MIsprouts Learn: The Business of Bees

by Halley -Author at MIGardener

Written by – Kaitlynn from MIgardener

My goal with this series is to make accessible material for parents who want to teach their kids about gardening from the ground up. These guides will consist of a short reading section about a gardening subject, followed by ideas for projects and experiments. These at-home projects will make the concepts more concrete for the kiddos! I hope they can be a source of fun for you and your family. 

Read aloud: Did you know that honeybees have jobs? There are three different types of bees in a honeybee hive, and each of them has a different job! The queen is in charge of laying eggs. The drone helps the queen lay eggs. The worker bees build the hive and look for food. Worker bees have an essential job in our gardens. Today we will be learning all about bees, the flowers they like best, and what they do for our gardens!

Flower Pollination

A worker bee's job is to find food to help the hive make honey. Bees fly around from flower to flower, looking for flower nectar (juice) to eat. Then, they drink the nectar and bump up against the flower's pollen. As the bees travel all around, they carry the pollen with them and transfer it to other flowers. This is called pollination. Pollination is the process that turns flowers into fruit! Other bugs pollinate, but bees are the busiest of them all!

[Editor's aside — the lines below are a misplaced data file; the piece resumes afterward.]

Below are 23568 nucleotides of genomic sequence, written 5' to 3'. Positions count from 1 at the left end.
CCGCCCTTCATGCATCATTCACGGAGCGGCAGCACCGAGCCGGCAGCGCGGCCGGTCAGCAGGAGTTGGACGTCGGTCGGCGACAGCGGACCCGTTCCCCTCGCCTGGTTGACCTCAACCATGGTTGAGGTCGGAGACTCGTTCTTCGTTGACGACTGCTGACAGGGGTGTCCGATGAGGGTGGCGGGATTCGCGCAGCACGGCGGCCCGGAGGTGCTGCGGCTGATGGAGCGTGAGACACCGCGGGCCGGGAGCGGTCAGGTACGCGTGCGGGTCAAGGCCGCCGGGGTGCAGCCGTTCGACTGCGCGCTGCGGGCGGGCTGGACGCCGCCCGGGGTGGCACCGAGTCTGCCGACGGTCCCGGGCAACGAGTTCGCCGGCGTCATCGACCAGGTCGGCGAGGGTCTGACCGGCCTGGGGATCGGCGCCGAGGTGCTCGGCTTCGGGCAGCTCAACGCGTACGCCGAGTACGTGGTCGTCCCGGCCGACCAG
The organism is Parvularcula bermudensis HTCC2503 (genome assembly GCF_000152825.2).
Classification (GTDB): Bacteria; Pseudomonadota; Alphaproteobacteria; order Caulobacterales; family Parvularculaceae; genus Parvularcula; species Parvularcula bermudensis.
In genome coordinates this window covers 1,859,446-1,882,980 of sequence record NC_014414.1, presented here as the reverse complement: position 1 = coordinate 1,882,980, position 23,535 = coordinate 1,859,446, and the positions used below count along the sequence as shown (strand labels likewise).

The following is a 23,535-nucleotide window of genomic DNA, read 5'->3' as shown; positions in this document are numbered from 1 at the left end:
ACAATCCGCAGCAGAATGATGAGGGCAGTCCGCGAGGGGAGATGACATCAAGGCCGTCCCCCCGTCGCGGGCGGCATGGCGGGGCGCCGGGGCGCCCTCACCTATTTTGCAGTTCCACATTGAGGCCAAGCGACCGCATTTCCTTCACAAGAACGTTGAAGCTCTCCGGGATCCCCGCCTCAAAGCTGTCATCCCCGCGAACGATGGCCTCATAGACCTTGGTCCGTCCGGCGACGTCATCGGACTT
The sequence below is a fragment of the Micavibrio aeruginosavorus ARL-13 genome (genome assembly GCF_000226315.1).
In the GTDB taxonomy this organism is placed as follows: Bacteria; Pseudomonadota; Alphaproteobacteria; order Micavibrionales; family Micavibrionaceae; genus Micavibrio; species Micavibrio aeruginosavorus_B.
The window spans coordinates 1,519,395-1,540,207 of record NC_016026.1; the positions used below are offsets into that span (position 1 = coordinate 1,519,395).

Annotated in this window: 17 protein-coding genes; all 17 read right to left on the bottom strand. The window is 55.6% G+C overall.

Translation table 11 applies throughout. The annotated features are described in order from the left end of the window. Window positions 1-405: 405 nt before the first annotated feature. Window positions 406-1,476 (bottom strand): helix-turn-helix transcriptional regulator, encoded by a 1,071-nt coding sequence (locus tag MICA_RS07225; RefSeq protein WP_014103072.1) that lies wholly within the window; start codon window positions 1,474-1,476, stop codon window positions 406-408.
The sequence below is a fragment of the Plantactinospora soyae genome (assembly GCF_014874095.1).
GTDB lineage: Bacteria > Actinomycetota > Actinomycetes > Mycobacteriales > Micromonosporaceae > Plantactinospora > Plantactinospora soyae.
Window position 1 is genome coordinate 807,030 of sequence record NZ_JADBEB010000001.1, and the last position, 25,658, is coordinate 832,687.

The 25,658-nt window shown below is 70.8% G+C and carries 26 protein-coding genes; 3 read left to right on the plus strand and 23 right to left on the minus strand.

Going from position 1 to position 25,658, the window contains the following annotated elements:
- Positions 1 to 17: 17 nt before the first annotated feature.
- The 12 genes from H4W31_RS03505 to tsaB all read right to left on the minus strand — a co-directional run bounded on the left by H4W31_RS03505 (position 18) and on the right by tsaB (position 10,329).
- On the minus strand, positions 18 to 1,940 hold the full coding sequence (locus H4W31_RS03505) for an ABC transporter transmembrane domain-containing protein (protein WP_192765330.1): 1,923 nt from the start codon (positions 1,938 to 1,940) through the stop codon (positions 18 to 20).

A Bee's Favorite Food

Honeybees find nectar in all kinds of flowers! Some flowers have sweeter nectar than others, and so bees like them best! Can you guess which ones? Here are a few examples of flowers you can plant to attract more bees to the garden: Beebalm, asters, black-eyed Susan, coneflower, cosmos, goldenrod, sage, and snapdragons. Drinking nectar from fruit and veggie blossoms is one of the most important ways bees collect nectar for the hive! Planting a garden is one of the best things you can do to keep your local bee population happy and healthy.




Honey is used as a backup food source for when their favorite flowers cannot be found. In colder places, honey helps bees survive the winter!  There are a handful of bees that can make honey in small amounts. Bumblebees and stingless bees are both capable of producing small amounts of honey, but honeybees are capable of making lots. So much that they cannot eat it all themselves! Luckily for us, honeybees don't mind sharing their honey with us if we only take their leftovers! Beekeepers have to be very careful and get all dressed up in a protective suit to harvest honey. Here's an awesome video of the honey harvesting process!



Project: Beehive Craft

You’ll Need:

empty toilet paper rolls





yellow paper

black paper

black marker

Ask your kiddos what they learned while you follow this amazing tutorial. Fold the toilet paper rolls into hexagons and then cut them into multiple rings. Cover with yellow paper and glue the cells together. Make bees out of yellow paper to fit into the cells. Label the bees for every type of honeybee, making one the queen, one the drone, and the other worker bees.

This is an easy hands-on project for any age group. For more options for crafts and experiments for this lesson, follow our MIsprouts Pinterest page.

I hope this post was helpful! Please leave me some feedback in the comments on Facebook!

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Main sources:

SciShow Kids


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